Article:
1. Department of Oncology, Xinqiao Hospital, Army Medical University, Chongqing 400037, China.
2. Chongqing Key Laboratory of Immunotherapy, Chongqing 400037, China.
3. Department of Thoracic Oncology, State Key Laboratory of Biotherapy and Cancer Center, West China Hospital, Sichuan University and Collaborative Innovation Center, Chengdu 610041, China.
4. Department of Immunology, Duke University Medical Center, Durham, NC, USA.
5. R&D Department, HRAIN Biotechnology Co. Ltd., Shanghai, China.
6. Department of Oncology, The Third Affiliated Hospital of Chongqing Medical University, Chongqing 401120, China.
7. Key Laboratory of Carcinogenesis and Translational Research (Ministry of Education/Beijing), Department of Lymphoma, Peking University Cancer Hospital & Institute, Beijing, China.
8. Department of Bio-therapeutic, The First Medical Center, Chinese PLA General Hospital, Beijing, China.
9. Department of Biomedical Engineering, University of Southern California, Los Angeles, CA, USA; Department of Pharmaceutical Sciences and Pharmacology, University of Southern California, 3710 McClintock Ave., RTH506, Los Angeles, CA 90089, USA.
*These authors contributed equally to this work.
Rationale: The onset of cytokine release syndrome (CRS) and in vivo persistence of anti-CD19 chimeric antigen receptor T (CAR-T) cells after infusion correlate with clinical responsiveness. However, there are no known baseline biomarkers that can predict the prognosis of patients with B-lineage non-Hodgkin lymphoma (B-NHL). The aim of this study was to identify blood cell populations associated with beneficial outcomes in B-NHL patients administered CAR-T cell immunotherapies.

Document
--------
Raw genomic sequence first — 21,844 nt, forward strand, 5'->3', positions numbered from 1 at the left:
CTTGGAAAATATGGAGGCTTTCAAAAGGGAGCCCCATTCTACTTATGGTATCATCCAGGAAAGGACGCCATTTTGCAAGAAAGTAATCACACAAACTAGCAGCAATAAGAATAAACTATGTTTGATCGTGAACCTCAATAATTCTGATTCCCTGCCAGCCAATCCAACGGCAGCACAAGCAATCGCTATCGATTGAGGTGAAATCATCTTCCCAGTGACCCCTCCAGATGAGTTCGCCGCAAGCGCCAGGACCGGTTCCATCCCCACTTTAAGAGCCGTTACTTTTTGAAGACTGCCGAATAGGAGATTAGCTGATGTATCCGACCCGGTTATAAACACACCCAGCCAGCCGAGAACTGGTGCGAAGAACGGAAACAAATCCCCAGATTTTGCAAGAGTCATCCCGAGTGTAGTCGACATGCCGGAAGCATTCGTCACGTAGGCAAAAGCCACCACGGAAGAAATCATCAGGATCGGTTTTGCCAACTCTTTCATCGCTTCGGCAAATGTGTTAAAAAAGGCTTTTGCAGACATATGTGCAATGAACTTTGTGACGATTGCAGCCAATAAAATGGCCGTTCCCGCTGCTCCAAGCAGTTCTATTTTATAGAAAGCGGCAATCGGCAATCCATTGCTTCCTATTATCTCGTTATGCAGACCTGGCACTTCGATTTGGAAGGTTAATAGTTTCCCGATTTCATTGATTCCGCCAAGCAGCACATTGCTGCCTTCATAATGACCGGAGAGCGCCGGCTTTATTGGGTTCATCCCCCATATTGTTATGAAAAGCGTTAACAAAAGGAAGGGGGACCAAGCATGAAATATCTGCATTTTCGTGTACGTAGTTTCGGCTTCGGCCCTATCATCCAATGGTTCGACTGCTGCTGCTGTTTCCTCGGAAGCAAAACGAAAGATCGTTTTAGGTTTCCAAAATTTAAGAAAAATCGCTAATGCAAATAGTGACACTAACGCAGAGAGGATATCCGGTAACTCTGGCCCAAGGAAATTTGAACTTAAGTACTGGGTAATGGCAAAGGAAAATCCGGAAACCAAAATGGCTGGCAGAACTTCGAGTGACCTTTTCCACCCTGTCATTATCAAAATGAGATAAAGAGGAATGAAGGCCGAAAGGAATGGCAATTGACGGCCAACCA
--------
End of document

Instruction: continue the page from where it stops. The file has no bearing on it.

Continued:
Methods: We enumerated peripheral blood and CAR-T cells by retrospectively analyzing three CAR-T cell trials involving 65 B-NHL patients. We used a preclinical model to elucidate the eosinophil mechanism in CAR-T cell therapy.
Results: During an observation period up to 30 mo, B-NHL patients with higher baseline eosinophil counts had higher objective response rates than those with low eosinophil counts. Higher baseline eosinophil counts were also significantly associated with durable progression-free survival (PFS). The predictive significance of baseline eosinophil counts was validated in two independent cohorts. A preclinical model showed that eosinophil depletion impairs the intratumoral infiltration of transferred CAR-T cells and reduces CAR-T cell antitumor efficacy.
Conclusion: The results of this study suggest that peripheral eosinophils could serve as stratification biomarkers and a recruitment machinery to facilitate anti-CD19 CAR-T cell therapy in B-NHL patients.
Keywords: biomarker, B-NHL, CAR-T, eosinophil, infiltration